In a Sept. 15 interview with the Dong-A Ilbo, Victor Cha, senior vice president of the Center for Strategic and International Studies (CSIS) Asia and Korea Chair, expressed his surprise at the unprecedented level of American interest in Korean culture, something he had never experienced before nor expected to witness in his entire life.
During his speech on security cooperation in the Korean Peninsula and its outlook, he stressed the importance of 'soft power,' noting that he specifically wanted to point out. As a professor teaching international politics and Korean studies at Georgetown University, Cha said that when he first started his class on Korean studies 20 years ago, there were only five to six students, including some Korean Americans. He mentioned that last semester, the same class welcomed up to 50 students, with few being of Asian descent.
When he asked his students why they chose the class, only one cited an interest in security issues such as North Korean nuclear provocations. Two or three mentioned a desire to learn about a country that achieved democracy and high industrialization. The majority, however, enrolled due to their interest in 'K-pop.' He also shared the analysis of foreign language learning in U.S. universities and colleges by the Modern Language Association of America. According to the report, Korean was the only language that saw a more than 60% jump in learners over the past 10 years.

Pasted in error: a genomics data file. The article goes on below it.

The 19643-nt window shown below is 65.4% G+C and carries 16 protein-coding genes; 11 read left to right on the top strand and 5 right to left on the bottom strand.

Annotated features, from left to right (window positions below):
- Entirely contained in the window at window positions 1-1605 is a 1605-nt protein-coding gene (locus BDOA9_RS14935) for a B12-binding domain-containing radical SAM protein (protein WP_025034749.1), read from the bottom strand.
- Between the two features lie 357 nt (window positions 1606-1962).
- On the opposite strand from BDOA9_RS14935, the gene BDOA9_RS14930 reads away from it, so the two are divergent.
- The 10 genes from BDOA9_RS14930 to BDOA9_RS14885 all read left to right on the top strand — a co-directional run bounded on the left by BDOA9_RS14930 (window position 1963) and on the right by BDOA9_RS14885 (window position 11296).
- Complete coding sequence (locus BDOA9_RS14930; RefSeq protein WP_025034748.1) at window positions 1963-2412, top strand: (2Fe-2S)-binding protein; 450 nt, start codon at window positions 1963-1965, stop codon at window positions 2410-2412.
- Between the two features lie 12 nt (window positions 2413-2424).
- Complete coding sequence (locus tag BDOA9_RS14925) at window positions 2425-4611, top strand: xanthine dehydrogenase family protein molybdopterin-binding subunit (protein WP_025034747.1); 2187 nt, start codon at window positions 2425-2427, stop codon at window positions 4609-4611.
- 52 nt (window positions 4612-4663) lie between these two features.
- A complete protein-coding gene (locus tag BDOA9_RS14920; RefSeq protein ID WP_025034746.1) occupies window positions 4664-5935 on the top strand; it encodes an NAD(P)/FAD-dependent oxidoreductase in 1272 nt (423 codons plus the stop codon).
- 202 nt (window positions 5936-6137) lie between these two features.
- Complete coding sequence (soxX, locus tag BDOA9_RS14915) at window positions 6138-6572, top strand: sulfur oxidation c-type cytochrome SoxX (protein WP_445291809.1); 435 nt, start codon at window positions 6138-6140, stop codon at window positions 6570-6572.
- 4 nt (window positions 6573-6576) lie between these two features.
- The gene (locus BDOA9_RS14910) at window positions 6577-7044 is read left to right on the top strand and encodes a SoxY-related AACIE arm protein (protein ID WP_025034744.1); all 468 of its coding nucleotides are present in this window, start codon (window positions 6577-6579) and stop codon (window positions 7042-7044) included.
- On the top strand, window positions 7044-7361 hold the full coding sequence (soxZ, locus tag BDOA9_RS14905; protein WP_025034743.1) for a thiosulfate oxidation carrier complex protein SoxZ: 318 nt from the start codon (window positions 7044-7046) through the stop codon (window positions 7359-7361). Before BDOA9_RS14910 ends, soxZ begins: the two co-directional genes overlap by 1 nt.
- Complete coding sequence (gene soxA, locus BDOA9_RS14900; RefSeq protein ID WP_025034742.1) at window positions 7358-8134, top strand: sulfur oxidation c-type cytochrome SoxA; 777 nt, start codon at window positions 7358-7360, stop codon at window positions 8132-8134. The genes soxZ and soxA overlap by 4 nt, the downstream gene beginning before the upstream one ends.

The newspaper inquired about the recent heated debate in Korea regarding the controversial Fukushima nuclear wastewater release. U.S. Representative Ed Case, from Hawaii's first congressional district, mentioned during a Sept. 14 interview that scientific data indicates the risk is now minimized. He noted that while there are some opponents in Hawaii, their numbers are fewer compared to Korea. The congressman attributed the strong opposition in Korea to local politics.
These views suggest that many Koreans might be overlooking objective perspectives on Korea while excessively fixating on the popularity of K-pop. Just last month, the government hastily organized a K-Pop concert to address mounting criticism stemming from the World Scout Jamboree in Saemangeum debacle. K-pop and the Korean Wave can no longer serve as a universal remedy for Korea's current challenges. Overindulgence in the craze for Korean pop culture may diminish Korea's national image.